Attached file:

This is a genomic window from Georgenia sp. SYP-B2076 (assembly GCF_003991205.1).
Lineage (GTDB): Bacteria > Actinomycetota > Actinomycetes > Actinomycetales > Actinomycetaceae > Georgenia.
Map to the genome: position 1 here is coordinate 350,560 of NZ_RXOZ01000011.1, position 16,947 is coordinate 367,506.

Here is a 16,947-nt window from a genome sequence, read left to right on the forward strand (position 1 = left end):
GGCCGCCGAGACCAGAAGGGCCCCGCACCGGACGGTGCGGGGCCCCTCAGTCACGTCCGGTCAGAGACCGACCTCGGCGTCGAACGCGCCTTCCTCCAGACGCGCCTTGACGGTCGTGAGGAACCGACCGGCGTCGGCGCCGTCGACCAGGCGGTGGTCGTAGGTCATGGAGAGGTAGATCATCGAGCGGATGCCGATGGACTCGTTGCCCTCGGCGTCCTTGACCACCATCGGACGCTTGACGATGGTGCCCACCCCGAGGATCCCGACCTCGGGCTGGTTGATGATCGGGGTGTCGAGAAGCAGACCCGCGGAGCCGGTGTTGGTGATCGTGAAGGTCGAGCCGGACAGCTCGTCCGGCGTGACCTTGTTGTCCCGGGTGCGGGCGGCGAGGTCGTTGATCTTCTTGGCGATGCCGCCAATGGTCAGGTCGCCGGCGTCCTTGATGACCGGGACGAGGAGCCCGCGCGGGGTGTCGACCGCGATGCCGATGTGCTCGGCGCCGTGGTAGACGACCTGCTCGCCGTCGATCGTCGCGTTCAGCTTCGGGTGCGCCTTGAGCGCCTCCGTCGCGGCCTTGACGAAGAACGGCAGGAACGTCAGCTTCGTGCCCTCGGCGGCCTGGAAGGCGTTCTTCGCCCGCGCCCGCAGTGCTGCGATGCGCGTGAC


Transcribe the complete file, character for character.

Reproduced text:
This is a genomic window from Georgenia sp. SYP-B2076 (assembly GCF_003991205.1).
Lineage (GTDB): Bacteria > Actinomycetota > Actinomycetes > Actinomycetales > Actinomycetaceae > Georgenia.
Map to the genome: position 1 here is coordinate 350,560 of NZ_RXOZ01000011.1, position 16,947 is coordinate 367,506.

Here is a 16,947-nt window from a genome sequence, read left to right on the forward strand (position 1 = left end):
GGCCGCCGAGACCAGAAGGGCCCCGCACCGGACGGTGCGGGGCCCCTCAGTCACGTCCGGTCAGAGACCGACCTCGGCGTCGAACGCGCCTTCCTCCAGACGCGCCTTGACGGTCGTGAGGAACCGACCGGCGTCGGCGCCGTCGACCAGGCGGTGGTCGTAGGTCATGGAGAGGTAGATCATCGAGCGGATGCCGATGGACTCGTTGCCCTCGGCGTCCTTGACCACCATCGGACGCTTGACGATGGTGCCCACCCCGAGGATCCCGACCTCGGGCTGGTTGATGATCGGGGTGTCGAGAAGCAGACCCGCGGAGCCGGTGTTGGTGATCGTGAAGGTCGAGCCGGACAGCTCGTCCGGCGTGACCTTGTTGTCCCGGGTGCGGGCGGCGAGGTCGTTGATCTTCTTGGCGATGCCGCCAATGGTCAGGTCGCCGGCGTCCTTGATGACCGGGACGAGGAGCCCGCGCGGGGTGTCGACCGCGATGCCGATGTGCTCGGCGCCGTGGTAGACGACCTGCTCGCCGTCGATCGTCGCGTTCAGCTTCGGGTGCGCCTTGAGCGCCTCCGTCGCGGCCTTGACGAAGAACGGCAGGAACGTCAGCTTCGTGCCCTCGGCGGCCTGGAAGGCGTTCTTCGCCCGCGCCCGCAGTGCTGCGATGCGCGTGAC